Home and Community Care Digest
Methods: Participants were recruited from 11 Veterans Affairs Medical Centers across the United States. Patients were defined as frail if they were at least 65 years of age and met two of ten frailty criteria (moderate functional disability, recent stroke with neurological deficit, history of falls, walking difficulties, malnutrition, dementia, depression, recent fracture, unplanned hospital admission, and prolonged bed rest). A clinical pharmacist and physician reviewed the hospital admission and discharge records of eligible patients. Unnecessary medication was defined as medication use with no documented indication, medications lacking evidence of effectiveness, or therapeutic duplication of medications. A structured assessment tool was used to determine unnecessary drug usage.
Findings: The 384 eligible patients were predominantly male (97%), Caucasian (71%), married (51%), and aged 65-74 (54%). Most patients had some degree of functional dependence and multiple comorbidities. Approximately 40% of the patients were taking 9 or more medications. Overall, 44% of the patients were found to have at least one unnecessary medication upon discharge. The most common reason was lack of indication (32%), followed by lack of efficacy (18%), and duplication (8%). Several classes of medications were found more commonly among the unnecessary drugs, including, for example, gastrointestinal, central nervous system, and therapeutic nutrients. Specifically, antihistamines, laxatives, antispasmodics, and tricyclic antidepressants were the most common unnecessary drugs. The study also found several predictors of unnecessary drug use. Patients with multiple prescribers were more than 3 times as likely to receive an unnecessary medication upon discharge. Patients with nine or more medications were nearly twice as likely to receive an unnecessary medication. Patients with high blood pressure were almost half as likely to receive an unnecessary medication. Since the study participants were a homogenous group consisting largely of elderly, frail, Caucasian male veterans, the results of this study may not be applicable to other settings. Furthermore, the rate of unnecessary drug use due to lack of indication may have been overestimated if patients had clinical conditions that were not evident due to poor chart documentation.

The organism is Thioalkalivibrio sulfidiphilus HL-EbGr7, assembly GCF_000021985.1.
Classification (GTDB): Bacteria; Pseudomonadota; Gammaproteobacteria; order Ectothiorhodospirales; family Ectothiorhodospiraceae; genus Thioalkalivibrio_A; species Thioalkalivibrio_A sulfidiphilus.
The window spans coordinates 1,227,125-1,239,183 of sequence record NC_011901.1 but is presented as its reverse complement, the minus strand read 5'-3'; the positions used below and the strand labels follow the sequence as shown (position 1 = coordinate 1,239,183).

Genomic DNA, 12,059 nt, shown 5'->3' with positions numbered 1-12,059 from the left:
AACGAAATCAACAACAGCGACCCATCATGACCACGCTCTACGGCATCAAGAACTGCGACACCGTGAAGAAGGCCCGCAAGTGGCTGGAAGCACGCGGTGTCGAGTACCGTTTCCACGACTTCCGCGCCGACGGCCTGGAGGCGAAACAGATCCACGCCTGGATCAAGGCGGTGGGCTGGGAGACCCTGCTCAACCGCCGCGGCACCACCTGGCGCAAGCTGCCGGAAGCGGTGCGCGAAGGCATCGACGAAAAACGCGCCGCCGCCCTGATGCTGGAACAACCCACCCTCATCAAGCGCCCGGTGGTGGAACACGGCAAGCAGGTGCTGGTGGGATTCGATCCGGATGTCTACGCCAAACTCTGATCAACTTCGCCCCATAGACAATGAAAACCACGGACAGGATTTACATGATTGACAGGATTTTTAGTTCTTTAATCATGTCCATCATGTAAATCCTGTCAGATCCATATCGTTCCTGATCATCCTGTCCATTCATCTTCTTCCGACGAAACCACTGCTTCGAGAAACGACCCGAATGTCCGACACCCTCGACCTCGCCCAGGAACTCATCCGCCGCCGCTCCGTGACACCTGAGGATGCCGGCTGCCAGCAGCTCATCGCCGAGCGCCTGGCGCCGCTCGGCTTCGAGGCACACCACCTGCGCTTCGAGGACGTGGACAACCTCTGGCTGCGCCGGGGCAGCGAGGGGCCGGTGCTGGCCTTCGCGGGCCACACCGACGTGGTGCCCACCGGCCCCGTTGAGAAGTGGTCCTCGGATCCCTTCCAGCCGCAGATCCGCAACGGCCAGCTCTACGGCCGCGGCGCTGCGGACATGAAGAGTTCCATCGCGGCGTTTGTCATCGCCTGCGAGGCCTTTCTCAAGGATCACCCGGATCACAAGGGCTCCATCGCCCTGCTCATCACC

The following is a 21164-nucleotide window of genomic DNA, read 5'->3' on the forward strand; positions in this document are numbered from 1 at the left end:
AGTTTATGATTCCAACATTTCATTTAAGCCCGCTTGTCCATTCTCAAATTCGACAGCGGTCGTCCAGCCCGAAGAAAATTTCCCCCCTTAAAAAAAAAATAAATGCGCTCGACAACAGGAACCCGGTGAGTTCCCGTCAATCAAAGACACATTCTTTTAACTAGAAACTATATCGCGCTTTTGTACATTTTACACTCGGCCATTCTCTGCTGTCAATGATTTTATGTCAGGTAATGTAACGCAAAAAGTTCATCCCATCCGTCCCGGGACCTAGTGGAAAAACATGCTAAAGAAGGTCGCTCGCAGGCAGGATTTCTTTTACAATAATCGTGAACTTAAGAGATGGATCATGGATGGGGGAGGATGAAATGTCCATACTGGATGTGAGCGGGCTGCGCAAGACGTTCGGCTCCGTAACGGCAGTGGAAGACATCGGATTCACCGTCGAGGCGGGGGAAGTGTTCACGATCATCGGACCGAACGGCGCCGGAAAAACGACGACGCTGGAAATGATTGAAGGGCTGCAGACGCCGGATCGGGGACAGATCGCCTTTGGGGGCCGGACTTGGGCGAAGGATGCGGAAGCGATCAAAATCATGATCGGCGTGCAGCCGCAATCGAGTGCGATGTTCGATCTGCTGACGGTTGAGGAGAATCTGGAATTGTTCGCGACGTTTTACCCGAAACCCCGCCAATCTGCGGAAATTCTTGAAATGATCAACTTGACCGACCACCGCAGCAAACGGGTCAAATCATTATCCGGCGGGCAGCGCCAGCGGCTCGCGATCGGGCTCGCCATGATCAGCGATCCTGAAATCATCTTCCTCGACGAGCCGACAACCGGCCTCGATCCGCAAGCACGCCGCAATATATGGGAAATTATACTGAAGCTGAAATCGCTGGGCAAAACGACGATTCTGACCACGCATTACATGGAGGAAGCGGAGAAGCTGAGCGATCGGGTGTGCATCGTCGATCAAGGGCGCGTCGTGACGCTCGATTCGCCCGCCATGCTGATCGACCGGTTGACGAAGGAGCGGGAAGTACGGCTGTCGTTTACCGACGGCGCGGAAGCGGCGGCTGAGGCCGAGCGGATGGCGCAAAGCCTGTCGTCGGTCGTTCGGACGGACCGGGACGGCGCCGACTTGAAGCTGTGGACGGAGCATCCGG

Conclusions: Nearly half of the frail elderly patients discharged during this study were found to have at least one unnecessary medication. Frail elderly patients are a vulnerable group at increased risk of poor outcomes because of multiple medical conditions and decreased functional ability. Increasing the number of medications also increases the likelihood of adverse drug reactions and harmful drug-drug interactions. The study suggests that improving communication between prescribers, and instituting a systematic medication review during discharge planning, could aid in decreasing the number of unnecessary drugs. The authors note that this intervention could also be utilized in post-discharge settings such as nursing homes and the outpatient clinic
Reference: Emily R, Hajjar ER, Hanlon JT, Sloane RJ, Lindblad CI, Pieper CF, Ruby CM, Branch LC, Schmader KE. "Unnecessary Drug Use in Frail Older People at Hospital Discharge." Journal of the American Geriatric Society, 2005; 53: 1518-1523.
Be the first to comment on this!
Personal Subscriber? Sign In
Note: Please enter a display name. Your email address will not be publically displayed